Knight Commission, Panelists Call for Stronger Focus on Educational Mission in College Sports

[ Sessions and video with experts on academic reforms; NCAA governance; and well-being of athletes ]

Commission also announces latest update to its athletic and academic spending database

The Knight Commission on Intercollegiate Athletics heard passionate dialogue during a meeting here Monday on a range of issues facing college sports, particularly issues of academics and well-being for college athletes.

“This is clearly a critical moment for college sports,” said R. Gerald Turner, co-chairman of the Commission and president of Southern Methodist University. “What we heard today will help shape the Commission’s agenda to preserve the core educational values of college sports while facing the challenges of the present day.”

Potential changes to the NCAA’s governance structure were a major focus of the conversation, particularly the desire of the five major conferences for more autonomy. The NCAA’s Division I Board of Directors is considering its own membership composition. The Commission reiterated its call for the NCAA to add independent members to the board, particularly former college athletes and individuals with relevant professional experience.

Panelists expressed a strong desire to address issues of health, safety and educational outcomes for college athletes from a variety of perspectives. During the meeting, University of Hartford president Walter Harrison credited academic reforms inspired by the Knight Commission with increasing graduation rates for Division I athletes to 82 percent.

A theme running through the conversation was the need to bring more attention to the well-being of college athletes. Big 12 Conference Commissioner Bob Bowlsby echoed calls for the “Big 5” leagues (the Atlantic Coast, Big Ten, Big 12, Pacific-12, and Southeastern Conferences) to receive more autonomy to manage issues such as increasing the value of a scholarship to the cost of attendance and allowing athletes to return to college to finish degrees after their sports careers are over.

Ramogi Huma, president of the National Collegiate Players Association, presented a set of proposals to preserve players’ publicity and labor rights, address brain injuries and cover players’ medical costs, and create an education trust fund.

Former NFL commissioner Paul Tagliabue, now chairman of the board of Georgetown University, placed issues in the context of broad challenges to American higher education. He called specifically for a recommittment of the NCAA and the college athletic establishment to academics.

“Perhaps instead of the NCAA, it should be the NCAAA,” Tagliabue said. “The National Collegiate Academic Athletic Association.”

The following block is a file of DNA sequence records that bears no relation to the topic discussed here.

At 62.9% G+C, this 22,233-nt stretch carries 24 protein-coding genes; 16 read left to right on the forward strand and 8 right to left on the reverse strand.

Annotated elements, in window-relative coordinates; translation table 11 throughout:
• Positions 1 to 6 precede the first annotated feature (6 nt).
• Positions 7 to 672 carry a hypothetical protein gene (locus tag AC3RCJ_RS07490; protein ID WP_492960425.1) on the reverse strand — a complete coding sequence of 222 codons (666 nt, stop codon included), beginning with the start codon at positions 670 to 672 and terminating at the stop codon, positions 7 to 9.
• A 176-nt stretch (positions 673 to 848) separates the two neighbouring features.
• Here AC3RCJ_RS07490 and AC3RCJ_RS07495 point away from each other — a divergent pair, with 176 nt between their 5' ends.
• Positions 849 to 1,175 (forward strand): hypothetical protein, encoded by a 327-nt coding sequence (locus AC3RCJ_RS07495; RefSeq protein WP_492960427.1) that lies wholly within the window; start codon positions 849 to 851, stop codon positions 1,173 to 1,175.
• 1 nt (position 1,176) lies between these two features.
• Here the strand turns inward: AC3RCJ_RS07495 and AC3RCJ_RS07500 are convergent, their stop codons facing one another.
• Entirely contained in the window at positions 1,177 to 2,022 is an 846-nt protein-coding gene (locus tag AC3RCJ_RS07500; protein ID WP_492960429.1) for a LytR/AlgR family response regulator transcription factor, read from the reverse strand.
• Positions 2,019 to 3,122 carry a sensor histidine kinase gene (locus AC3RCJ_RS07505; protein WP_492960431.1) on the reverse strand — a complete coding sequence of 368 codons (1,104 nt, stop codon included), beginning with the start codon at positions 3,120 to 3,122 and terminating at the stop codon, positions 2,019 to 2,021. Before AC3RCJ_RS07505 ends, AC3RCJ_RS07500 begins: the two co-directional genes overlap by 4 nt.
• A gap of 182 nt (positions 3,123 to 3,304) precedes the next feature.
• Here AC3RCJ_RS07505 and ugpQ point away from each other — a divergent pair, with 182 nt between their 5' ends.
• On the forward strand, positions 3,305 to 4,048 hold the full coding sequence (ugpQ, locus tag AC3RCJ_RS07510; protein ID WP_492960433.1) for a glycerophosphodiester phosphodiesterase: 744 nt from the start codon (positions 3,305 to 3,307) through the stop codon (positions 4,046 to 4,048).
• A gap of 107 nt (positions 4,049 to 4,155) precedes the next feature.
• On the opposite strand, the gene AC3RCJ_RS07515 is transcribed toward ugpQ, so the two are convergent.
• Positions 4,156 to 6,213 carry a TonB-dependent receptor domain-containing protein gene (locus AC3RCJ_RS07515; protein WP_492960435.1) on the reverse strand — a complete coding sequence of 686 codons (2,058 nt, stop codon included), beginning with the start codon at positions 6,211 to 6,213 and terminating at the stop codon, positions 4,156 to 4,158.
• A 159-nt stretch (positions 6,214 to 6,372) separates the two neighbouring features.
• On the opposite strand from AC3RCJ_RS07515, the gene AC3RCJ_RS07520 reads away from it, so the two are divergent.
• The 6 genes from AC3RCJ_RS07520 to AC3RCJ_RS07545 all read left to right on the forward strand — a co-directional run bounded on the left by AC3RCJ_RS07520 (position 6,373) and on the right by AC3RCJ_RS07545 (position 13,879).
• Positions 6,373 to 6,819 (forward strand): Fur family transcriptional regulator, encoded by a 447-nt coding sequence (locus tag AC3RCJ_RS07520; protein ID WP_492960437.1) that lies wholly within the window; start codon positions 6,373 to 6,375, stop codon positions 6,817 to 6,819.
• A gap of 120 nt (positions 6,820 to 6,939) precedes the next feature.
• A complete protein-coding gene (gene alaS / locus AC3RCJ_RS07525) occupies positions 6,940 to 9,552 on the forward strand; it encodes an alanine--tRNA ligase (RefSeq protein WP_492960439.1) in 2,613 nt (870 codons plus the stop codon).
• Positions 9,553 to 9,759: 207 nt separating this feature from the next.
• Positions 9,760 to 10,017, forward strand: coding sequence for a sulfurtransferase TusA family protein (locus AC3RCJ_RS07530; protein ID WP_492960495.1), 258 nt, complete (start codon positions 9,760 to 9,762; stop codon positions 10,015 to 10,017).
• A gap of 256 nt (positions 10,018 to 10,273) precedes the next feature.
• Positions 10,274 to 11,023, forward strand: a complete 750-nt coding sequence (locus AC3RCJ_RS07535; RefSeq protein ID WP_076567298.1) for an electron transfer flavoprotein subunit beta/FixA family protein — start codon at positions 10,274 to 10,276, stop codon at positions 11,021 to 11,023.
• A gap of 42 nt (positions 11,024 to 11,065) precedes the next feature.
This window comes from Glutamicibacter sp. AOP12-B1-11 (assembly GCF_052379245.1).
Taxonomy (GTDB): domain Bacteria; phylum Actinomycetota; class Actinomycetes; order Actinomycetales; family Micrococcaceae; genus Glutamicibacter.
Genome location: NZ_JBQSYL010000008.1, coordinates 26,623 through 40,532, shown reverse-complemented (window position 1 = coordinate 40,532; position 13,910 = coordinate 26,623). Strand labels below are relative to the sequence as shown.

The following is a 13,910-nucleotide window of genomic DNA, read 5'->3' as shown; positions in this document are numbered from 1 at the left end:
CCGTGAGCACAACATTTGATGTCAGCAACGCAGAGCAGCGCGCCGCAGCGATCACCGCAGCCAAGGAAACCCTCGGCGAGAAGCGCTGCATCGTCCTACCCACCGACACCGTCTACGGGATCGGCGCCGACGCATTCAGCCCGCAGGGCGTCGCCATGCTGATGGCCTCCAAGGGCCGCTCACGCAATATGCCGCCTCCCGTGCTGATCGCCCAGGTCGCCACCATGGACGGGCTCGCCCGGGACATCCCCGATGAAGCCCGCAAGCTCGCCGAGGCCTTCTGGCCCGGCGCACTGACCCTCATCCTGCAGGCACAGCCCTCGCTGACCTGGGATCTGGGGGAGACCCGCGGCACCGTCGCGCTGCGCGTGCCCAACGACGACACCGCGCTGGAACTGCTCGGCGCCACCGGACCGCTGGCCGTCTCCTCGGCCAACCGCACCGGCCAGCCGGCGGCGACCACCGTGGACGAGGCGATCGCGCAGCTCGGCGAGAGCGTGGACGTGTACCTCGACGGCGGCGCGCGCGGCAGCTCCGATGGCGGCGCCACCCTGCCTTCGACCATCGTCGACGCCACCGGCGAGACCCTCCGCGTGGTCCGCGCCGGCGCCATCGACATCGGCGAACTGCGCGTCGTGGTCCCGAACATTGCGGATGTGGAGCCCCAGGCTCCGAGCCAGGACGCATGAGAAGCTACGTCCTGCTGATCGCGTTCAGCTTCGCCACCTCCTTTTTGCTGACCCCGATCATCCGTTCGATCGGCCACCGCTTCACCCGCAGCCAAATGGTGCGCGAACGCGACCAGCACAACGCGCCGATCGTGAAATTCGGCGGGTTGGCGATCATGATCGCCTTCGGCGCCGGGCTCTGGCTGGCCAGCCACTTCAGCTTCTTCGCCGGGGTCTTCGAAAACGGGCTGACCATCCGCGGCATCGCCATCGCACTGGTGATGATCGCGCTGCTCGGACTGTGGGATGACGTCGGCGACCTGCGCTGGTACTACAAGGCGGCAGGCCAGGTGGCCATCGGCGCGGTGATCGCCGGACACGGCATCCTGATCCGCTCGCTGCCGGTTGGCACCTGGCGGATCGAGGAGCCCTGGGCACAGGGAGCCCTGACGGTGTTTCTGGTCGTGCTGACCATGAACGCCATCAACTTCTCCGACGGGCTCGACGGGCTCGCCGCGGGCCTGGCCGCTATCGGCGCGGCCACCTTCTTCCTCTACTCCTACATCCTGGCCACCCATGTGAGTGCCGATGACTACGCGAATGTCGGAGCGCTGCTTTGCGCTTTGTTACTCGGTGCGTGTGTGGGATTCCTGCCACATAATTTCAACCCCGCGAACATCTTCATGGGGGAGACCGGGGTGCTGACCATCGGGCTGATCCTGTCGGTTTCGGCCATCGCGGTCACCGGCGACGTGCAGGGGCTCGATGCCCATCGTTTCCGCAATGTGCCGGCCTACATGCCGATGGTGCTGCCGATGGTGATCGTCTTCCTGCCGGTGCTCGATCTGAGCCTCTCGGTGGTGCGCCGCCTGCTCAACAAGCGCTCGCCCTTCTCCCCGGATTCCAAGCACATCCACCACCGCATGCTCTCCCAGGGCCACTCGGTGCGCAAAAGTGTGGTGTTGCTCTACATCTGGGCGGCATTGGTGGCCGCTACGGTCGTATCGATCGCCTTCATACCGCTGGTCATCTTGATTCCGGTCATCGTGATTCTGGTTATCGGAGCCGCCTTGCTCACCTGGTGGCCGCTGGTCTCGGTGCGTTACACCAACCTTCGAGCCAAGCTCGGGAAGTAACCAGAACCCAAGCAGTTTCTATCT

The responses in both panels mirror concerns expressed by the Commission about making sure athletes have a successful academic experience, whether by guaranteeing scholarships for multiple years, using broadcast revenues to reward academic success, allocating new resources for health and safety, or other means.

The Commission also announced an update to its database on spending on college sports and academics among Division I public institutions. Data from 2005-12 are now available at Users can view graphs, sort data, and download their own files for individual colleges, conferences, or NCAA divisions.

The database shows the following trends:

  • From 2005-2012, in every Division I subdivision, athletic spending grew at a faster rate than academic spending on a per-capita basis. The gap is largest among those institutions competing in the FBS and smallest among those institutions without football.
  • From 2005-2012, academic spending at institutions in the FBS grew just 6% per capita after adjusting for inflation, while athletic spending grew 43% and football spending per football player grew 70% even without considering spending on athletic scholarships.
  • The growth in coaching salaries has been a big factor in athletic spending growth rates: among the five conferences with the largest athletics budgets, median coaching salaries increased as much as 70% in inflation-adjusted terms from 2005 to 2012. Median coaching salaries at FBS schools rose 45% from 2005 to 2012.
  • From 2005-2012, in every Division I subdivision, the growth in institutional funding to athletics per athlete was greater than the growth in academic spending per student.
  • However, for institutions in the top spending quartile in the FBS, more significant growth in generated revenues has decreased the reliance on institutional funding through student fees and other sources.

The Commission will consider discussions from today’s meeting as it considers its strategic direction over the next few months. Transcripts and video from today’s meeting will be available later this week on the Commission’s website,


  • POWERPOINT of Knight Commission’s recent activities
  • PHOTOS from the meeting
  • VIDEOS from the meeting:
    • Session 1 – presentation (.mp4)
    • Session 1 – presentation, question & answer period (.mp4)
    • Session 2 – presentation, question & answer period (.mp4)

About the Knight Commission on Intercollegiate Athletics

The Knight Commission on Intercollegiate Athletics was formed by the John S. and James L. Knight Foundation in October 1989 in response to more than a decade of scandals in college sports. The Commission’s reports in 1991, 2001, and 2010 have shaped a significant portion of the NCAA’s reform of rules and governance. The Commission’s proposals and reports can be found at

About the John S. and James L. Knight Foundation

Knight Foundation supports transformational ideas that promote quality journalism, advance media innovation, engage communities and foster the arts. We believe that democracy thrives when people and communities are informed and engaged. For more, visit